Date of Award


Degree Name

Doctor of Philosophy




Daniel N. Jones

Second Advisor

James M. Wood


Two perspectives have dominated the discourse on the causes of the financial crisis of 2008. The first attributes the financial crisis to intentionally malevolent behaviors, whereas the second attributes it to the natural market fluctuations. However, there is still a third, possible perspective. While the first two perspectives focus on the intention of the actors, the third perspective focuses on the response of the observers. This is what Vaughan (1996) refers to as "normalization of deviance". In normalization of deviance actions or decisions that are initially regarded as aberrant or atypical are re-conceptualized and adopted as the new criterion. The aim of the present study was to examine the relationship between normalization of deviance, the dark triad and risk-taking behavior. The dependent variable was the amount of money invested. Participants were 171 students from the University of Texas at El Paso between the ages of 18 and 51 years. The data were analyzed using a repeated measures Multi-level Modeling framework. The first hypoThesis stated that normalization of deviance would predict risk-taking such that the participants in the normalization of deviance condition would invest significantly greater amounts of money than those in the no-normalization of deviance condition. This hypoThesis was not supported. The second hypoThesis stated that there would be significant interaction between normalization of deviance and the Dark Triad. This hypoThesis was not supported. Exploratory analysis revealed that prior loans was a significant predictor. Although the hypotheses were not supported, the current study contributed to the existing literature in three ways. Firstly, the study examined the construct of normalization of deviance in the new context of financial decisions. Second we developed a new paradigm to examine the construct. Lastly, a more robust statistical model was used to analyze the data.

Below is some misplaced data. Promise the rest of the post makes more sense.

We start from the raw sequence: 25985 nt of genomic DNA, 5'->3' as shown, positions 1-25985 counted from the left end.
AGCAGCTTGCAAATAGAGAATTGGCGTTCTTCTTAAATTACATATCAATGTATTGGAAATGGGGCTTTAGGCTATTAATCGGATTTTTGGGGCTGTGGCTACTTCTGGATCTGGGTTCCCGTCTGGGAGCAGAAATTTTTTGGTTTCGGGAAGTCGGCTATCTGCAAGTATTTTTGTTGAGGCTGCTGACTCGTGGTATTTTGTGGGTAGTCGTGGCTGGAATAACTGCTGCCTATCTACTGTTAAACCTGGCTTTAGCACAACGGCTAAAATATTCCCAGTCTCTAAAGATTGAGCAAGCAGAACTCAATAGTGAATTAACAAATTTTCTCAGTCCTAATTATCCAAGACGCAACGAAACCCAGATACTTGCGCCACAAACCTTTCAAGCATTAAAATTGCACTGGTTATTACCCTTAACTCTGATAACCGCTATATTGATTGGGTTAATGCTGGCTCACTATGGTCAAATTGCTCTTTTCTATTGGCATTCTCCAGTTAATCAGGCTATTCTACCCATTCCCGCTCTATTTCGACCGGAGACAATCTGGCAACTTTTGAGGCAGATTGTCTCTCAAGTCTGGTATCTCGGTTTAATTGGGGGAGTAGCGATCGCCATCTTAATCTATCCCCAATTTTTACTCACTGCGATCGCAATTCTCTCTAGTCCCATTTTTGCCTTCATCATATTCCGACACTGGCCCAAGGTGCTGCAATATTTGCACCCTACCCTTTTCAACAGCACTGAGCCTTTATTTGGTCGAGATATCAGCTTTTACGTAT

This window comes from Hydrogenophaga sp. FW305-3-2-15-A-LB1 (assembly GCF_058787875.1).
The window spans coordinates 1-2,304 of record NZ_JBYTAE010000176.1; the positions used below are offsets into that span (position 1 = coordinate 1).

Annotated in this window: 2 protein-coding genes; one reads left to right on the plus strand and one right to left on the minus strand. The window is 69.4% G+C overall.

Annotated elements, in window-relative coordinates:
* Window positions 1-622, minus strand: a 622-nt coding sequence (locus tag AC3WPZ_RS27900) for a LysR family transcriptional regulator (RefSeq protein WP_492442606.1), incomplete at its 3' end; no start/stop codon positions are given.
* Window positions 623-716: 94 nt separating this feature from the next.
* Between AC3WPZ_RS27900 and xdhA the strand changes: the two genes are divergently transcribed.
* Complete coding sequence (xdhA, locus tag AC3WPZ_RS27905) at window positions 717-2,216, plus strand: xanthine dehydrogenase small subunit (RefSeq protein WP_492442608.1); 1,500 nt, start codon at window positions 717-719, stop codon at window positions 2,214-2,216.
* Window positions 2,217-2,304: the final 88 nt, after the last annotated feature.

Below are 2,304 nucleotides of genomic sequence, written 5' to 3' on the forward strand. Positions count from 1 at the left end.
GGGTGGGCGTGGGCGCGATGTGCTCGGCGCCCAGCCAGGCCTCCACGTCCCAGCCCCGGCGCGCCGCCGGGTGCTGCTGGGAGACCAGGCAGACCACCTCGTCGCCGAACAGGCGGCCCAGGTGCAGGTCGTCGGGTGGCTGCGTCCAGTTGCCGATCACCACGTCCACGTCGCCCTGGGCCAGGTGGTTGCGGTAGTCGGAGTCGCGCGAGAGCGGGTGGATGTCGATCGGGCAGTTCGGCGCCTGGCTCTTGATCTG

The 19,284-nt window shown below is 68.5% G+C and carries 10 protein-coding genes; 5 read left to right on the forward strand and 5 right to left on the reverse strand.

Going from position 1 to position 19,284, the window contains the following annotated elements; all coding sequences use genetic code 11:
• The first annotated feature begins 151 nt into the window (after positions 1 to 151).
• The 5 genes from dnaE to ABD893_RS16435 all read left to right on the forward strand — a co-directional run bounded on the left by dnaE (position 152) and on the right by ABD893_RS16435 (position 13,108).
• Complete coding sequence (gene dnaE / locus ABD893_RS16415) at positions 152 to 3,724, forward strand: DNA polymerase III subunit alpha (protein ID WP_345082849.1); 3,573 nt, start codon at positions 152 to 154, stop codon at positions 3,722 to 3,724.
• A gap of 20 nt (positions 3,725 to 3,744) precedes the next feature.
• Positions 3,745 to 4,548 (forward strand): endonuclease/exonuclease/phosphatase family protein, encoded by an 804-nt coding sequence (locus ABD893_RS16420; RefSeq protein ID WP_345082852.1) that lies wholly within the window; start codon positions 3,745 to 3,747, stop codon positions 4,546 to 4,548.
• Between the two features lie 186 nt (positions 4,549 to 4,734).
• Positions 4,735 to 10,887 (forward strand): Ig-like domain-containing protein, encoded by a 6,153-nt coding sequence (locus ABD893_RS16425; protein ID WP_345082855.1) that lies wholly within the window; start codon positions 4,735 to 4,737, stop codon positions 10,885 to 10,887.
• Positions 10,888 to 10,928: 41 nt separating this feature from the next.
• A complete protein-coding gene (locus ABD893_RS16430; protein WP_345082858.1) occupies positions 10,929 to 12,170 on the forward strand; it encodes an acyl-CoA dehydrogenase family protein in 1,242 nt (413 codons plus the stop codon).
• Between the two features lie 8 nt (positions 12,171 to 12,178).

Received from ProQuest

File Size

104 pages

File Format


Rights Holder

Dilata Ranadive